Relations of Angler Catch and Per Unit Effort and Yield to Limnological Variables in Wisconsin Lakes
Potter, David F.
University of Wisconsin-Stevens Point, College of Natural Resources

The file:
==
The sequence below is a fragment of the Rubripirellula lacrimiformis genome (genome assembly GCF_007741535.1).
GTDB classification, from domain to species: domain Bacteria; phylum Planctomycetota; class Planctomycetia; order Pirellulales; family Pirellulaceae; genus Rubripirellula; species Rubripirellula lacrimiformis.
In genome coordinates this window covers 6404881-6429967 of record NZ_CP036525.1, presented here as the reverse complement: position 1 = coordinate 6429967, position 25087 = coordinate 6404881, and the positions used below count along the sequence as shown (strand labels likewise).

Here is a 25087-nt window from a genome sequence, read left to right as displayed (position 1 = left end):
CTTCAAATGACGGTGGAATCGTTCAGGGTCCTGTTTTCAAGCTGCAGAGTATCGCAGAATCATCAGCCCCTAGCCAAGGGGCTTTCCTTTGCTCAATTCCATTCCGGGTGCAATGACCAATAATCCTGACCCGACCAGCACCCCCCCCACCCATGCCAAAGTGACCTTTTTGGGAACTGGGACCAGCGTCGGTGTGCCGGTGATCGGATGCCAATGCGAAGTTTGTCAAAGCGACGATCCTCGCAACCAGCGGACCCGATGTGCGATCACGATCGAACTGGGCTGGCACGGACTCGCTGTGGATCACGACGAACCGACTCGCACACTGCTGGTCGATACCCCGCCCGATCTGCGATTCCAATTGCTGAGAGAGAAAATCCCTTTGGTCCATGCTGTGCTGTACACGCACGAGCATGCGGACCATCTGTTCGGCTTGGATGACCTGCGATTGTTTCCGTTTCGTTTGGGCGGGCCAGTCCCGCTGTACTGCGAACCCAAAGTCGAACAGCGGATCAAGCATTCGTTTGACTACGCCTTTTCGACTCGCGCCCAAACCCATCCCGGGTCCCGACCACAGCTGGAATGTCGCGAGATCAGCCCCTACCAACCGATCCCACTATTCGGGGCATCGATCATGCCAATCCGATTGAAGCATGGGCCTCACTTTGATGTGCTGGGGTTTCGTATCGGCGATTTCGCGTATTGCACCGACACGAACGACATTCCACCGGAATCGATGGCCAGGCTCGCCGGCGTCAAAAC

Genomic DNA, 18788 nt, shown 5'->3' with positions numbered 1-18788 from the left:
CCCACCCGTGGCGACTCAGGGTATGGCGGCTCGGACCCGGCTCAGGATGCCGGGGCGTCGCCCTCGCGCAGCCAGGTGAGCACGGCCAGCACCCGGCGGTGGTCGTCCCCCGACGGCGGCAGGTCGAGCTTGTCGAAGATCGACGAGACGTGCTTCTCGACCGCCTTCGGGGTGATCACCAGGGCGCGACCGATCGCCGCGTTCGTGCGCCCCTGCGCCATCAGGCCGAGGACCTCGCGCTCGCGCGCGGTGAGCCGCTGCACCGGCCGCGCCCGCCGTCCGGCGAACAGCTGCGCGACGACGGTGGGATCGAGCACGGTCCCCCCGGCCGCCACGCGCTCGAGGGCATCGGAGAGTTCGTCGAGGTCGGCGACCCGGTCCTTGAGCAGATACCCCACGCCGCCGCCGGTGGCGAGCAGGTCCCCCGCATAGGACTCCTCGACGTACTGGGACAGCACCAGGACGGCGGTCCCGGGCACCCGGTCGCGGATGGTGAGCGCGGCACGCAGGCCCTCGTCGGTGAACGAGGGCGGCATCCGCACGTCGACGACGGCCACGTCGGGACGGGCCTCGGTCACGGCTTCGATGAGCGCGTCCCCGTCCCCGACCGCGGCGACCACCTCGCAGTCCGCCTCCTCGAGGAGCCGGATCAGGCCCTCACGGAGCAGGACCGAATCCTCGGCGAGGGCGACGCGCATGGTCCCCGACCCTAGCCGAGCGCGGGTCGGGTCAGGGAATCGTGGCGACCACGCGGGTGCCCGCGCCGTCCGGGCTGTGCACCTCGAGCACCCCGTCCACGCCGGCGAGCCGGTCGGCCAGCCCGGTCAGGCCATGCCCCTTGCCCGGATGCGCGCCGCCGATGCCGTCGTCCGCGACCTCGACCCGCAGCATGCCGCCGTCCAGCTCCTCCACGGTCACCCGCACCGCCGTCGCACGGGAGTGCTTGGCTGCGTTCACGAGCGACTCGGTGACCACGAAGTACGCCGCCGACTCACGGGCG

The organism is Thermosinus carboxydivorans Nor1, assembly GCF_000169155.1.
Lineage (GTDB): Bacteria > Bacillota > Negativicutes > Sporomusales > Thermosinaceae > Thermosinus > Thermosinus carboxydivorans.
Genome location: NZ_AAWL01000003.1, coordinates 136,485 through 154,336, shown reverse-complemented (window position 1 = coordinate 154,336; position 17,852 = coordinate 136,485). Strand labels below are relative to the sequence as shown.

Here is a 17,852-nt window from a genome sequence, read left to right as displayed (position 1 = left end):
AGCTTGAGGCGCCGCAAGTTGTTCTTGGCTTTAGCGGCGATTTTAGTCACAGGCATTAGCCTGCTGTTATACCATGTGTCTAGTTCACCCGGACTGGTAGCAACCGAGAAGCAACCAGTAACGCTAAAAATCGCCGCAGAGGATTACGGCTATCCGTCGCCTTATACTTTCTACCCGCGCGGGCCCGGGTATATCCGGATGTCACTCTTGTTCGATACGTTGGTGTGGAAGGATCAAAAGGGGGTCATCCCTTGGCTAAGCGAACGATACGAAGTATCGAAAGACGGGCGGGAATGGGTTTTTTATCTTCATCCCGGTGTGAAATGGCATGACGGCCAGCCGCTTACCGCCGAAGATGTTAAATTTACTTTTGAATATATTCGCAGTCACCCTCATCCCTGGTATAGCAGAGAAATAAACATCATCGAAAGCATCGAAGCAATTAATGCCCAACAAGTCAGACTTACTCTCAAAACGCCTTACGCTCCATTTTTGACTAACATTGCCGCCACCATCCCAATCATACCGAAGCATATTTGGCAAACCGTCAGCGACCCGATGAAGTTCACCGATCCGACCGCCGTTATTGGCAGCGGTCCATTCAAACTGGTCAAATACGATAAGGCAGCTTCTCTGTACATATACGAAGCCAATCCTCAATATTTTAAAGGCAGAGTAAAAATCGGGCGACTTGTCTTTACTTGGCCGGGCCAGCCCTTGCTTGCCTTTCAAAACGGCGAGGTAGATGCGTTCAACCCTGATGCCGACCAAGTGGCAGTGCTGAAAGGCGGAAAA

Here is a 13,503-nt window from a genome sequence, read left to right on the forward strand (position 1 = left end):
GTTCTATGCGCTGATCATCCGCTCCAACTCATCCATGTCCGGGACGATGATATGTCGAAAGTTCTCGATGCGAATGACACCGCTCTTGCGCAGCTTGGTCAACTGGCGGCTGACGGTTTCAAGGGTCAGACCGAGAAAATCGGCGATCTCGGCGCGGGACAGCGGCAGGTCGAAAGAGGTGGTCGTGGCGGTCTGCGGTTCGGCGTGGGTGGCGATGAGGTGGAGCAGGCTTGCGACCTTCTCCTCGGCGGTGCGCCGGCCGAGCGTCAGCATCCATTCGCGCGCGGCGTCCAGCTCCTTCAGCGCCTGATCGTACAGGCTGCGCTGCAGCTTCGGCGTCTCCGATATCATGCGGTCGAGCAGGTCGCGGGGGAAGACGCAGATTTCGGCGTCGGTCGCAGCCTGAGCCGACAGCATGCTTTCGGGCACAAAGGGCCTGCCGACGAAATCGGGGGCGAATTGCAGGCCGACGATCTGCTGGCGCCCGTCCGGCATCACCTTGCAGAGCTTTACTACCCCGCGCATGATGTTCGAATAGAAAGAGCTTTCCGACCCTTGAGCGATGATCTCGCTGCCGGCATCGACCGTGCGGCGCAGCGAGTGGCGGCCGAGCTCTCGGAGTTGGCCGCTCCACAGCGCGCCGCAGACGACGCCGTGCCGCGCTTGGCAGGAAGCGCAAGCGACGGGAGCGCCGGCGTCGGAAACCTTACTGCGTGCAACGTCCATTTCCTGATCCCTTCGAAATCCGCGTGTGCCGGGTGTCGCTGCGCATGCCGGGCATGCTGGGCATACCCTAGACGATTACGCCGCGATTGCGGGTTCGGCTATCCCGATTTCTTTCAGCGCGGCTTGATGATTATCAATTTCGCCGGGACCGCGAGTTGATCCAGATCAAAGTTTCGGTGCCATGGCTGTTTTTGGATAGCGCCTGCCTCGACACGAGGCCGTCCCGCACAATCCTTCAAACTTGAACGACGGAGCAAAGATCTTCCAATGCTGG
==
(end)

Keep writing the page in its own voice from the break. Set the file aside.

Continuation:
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Linear predictive models were developed for Wisconsin lakes that use easily-measured limnological variables to predict summer angler CPUE (number of fish caught/angler hour) and yield (number of fish harvested/ha) for six species of sport fish: muskellunge (Esox masquinongy), northern pike (Esox lucius), largemouth bass (Micropterus salmoides), smallmouth bass (Micropterus dolomieu), walleye (Stizostedion vitreum), and yellow perch (Perea flavescens). Creel and limnological data for 163 Wisconsin lakes were partitioned into two data sets to develop (108 lakes) and validate (86 lakes) predictive models (31 lakes overlapped). To reveal important relations, model development lakes were first classified according to similarities among seven limnological variables: area of adjacent wetlands, surface area, conductivity, growing season, mean depth, shoreline development factor, and percent of the surface area less than 1 meter deep. K-means cluster analysis produced five lake clusters that accounted for 42% of the variation in the limnological data. Discriminant analysis re-classified the lakes into five lake groups with an overall misclassification rate of 15%. These lake groups were different from each other: Group 1 contained lakes that were typically the smallest and shallowest; Group 2 were deepest; Group 3 had the highest conductivity, ·lowest sinuosity, and longest growing seasons; Group 4 were the largest with the greatest amount of adjacent wetlands and highest sinuosity; Group 5 had lakes with the shortest growing season. Indicator variable regression analysis developed, and tested for differences among, lake-group predictive models. In most cases, the initial predictive models for lake groups did not differ from each other. In all, 17 species-specific models explained from 6 to about 72% of the variation in CPUE and yield from five limnological variables: area, conductivity, growing season, mean depth, and percent shallow depth. Model validation lakes were classified with the discriminant functions, and the mean square of predictive errors (MSPR) was derived for comparison with the mean square of errors (MSE) of initial models. Four of the 17 models did not have significant differences between MSPR's and MSE's, and were thus validated. Data sets were then pooled to derive a second set of more robust models. Nine models were developed; however, they only accounted for 4 - 29% of the variation with the same five predictors, and did not detect differences in slopes and/or intercepts among lake groups. Although most of the regression models are of little practical use in predicting species-specific CPUE and yield, they provide a framework for further investigations that may involve use of different dependent variables, incorporating more elaborate independent variables, and classifying lakes differently. The lake classification delineated lake groups that were limnologically different, and therefore, may serve other management applications.